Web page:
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CHAPTER XXXIII.

MAY-JUNE, 1862.

A FLOOD IN THE CHICKAHOMINY MCCLELLAN'S FORCES SEPARATED BY IT

THE ENEMY RESOLVES TO ATTACK THE PORTION ACROSS THE RIVER AND DESTROY IT-BATTLE OF FAIR OAKS-ROUT OF CASEY'S DIVISION--HEINTZELMAN COMES TO THE RESCUE--KEARNEY'S DIVISION--BERRY'S BRIGADE -SUMNER SUCCEEDS IN CROSSING-THE SECOND DAY'S BATTLE-BAYONET

CHARGE OF THE SECOND EXCELSIOR-THE, VICTORY APPEARANCE OF THE FIELD-MC CLELLAN'S DISPATCH.

TI

THE brilliant victory at Hanover Court House, proved the

prelude to the most desperate battle thus far of the warmthat of Pittsburg Landing perhaps alone excepted. Threu days after, a terrible storm, accompanied with fearful exhibitions of lightning and explosions of thunder, broke over the Union camps. The water came down in floods all night, completely inundating the valley through which the Chickahominy flowed, turning the narrow stream into a broad and mighty river, converting the adjacent swamps into expansive lakes, and carrying away one bridge and rendering another unsafe.

McClellan, in pushing forward towards Richmond, had crossed the river with part of his forces, when this sudden and unprecedented flood came. Casey's division, numbering, when it left Washington, thirteen thousand men,--now reduced to about half that number-occupied the advance within about six or seven miles of the rebel Capital. The Williamsburg stage road runs west, direct from Bottom's bridge across the Chickahominy to Richmond; nearly parallel to it, and varying in distance from a mile to two and a half or three miles, is the West Point rail road. On and be. tween these, beyond Fair Oaks, lay his division, forming the advance of the left wing, his pickets extending nearly to the

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POSITION OF OUR FORCES.

Chickahominy north, which, flowing from the north-west, formed a line that made rather an acute triangle with the rail road." Thus, a line running directly north and south would cut the river, rail road and stage road, making a gore of land between the river and either of the roads. Couch's division lay in rear of Casey's, on the stage road. A space of country, about a mile square, enclosed the mass of these two divisions, on the front and left of which was a belt of forest, occupied by our pickets. Between this cleared space and the rail road was a wooded swamp, beyond which spread another wide extent of cultivated fields, in which was stationed Naglee's brigade. Wessel's brigade held the center, joined on the left by General Palmer's. Heintzelman's divis. ion was directly in rear of the whole, on the same side of the river, though several miles distant. The rest of the forces were on the other side, though Sumner was just ready to cross, farther north, where Casey's line of pickets almost cut the river. Casey had pushed his advance as far as he could, and had commenced intrenching himself.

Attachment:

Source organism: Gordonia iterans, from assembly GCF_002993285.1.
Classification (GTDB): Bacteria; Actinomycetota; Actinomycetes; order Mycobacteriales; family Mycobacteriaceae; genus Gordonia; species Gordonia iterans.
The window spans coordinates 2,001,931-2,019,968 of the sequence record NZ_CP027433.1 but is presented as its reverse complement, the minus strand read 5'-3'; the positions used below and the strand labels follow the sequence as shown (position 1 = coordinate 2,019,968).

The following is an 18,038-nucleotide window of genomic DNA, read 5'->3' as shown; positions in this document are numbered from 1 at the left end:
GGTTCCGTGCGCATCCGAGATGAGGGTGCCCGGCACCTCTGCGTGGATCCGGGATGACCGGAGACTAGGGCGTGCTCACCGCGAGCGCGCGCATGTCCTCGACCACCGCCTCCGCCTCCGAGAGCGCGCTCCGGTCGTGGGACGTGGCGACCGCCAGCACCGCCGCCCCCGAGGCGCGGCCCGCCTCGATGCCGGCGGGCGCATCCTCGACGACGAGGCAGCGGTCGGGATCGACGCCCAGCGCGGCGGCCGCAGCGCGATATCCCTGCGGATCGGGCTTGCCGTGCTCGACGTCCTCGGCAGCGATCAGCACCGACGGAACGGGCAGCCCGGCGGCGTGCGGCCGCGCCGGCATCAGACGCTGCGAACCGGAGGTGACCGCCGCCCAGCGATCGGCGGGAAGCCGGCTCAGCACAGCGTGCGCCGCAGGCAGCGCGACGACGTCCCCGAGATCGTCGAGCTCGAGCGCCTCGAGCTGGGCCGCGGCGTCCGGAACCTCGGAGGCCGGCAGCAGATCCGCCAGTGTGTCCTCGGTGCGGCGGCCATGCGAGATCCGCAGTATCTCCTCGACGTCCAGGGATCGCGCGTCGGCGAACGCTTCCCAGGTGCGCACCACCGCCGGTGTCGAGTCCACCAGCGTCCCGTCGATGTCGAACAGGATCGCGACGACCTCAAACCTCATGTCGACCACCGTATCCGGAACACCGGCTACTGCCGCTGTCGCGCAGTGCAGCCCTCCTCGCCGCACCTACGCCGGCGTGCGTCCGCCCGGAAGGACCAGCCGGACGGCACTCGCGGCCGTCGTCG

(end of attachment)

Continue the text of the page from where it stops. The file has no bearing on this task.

This was the position of affairs when that terrible storm suspended operations. Whether the resolution of the rebels was suddenly taken or not on account of the unexpected food, its purpose was to break up, capture and destroy Casey's, Couch's and Heintzelman's divisions, before reinforcements could be thrown across the Chickahominy to their relief. If the movement was decided upon before the storm, its unexpected sudden advent and destructive power must have seemed like a special interposition of Providence, for it made it very doubtful whether reinforcements could be thrown over at all, leaving them to finish those isolated divisions at their leisure.

The storm having done its work, sending a turbulent flood and spreading a wide lake between the two portions of the army, the rebels believed that the overthrow of the divisions

COMMENCEMENT OF THE BATTLE

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between them and the Chickahominy was certain. During the whole night before, the dull sound of heavy trains coming in from Richmond and halting only a short distance in front, awakened suspicion that some hostile movement was on foot. The next morning, an aid to the rebel General Johnston, having on his person a complete description of our forces and their various positions, and evidently seeking some more definite information concerning some of the cross roads, was captured by our pickets. The pickets also reported that the enemy was showing himself in force in front. This, how. eyer, being a common occurrence, occasioned very little alarm-still a regiment was sent out to their support. It had not been gone lona saying that the enemy in heavy columns and extended line was moving down upon our line of pickets.

BATTLE OF FAIR OAKS.

It was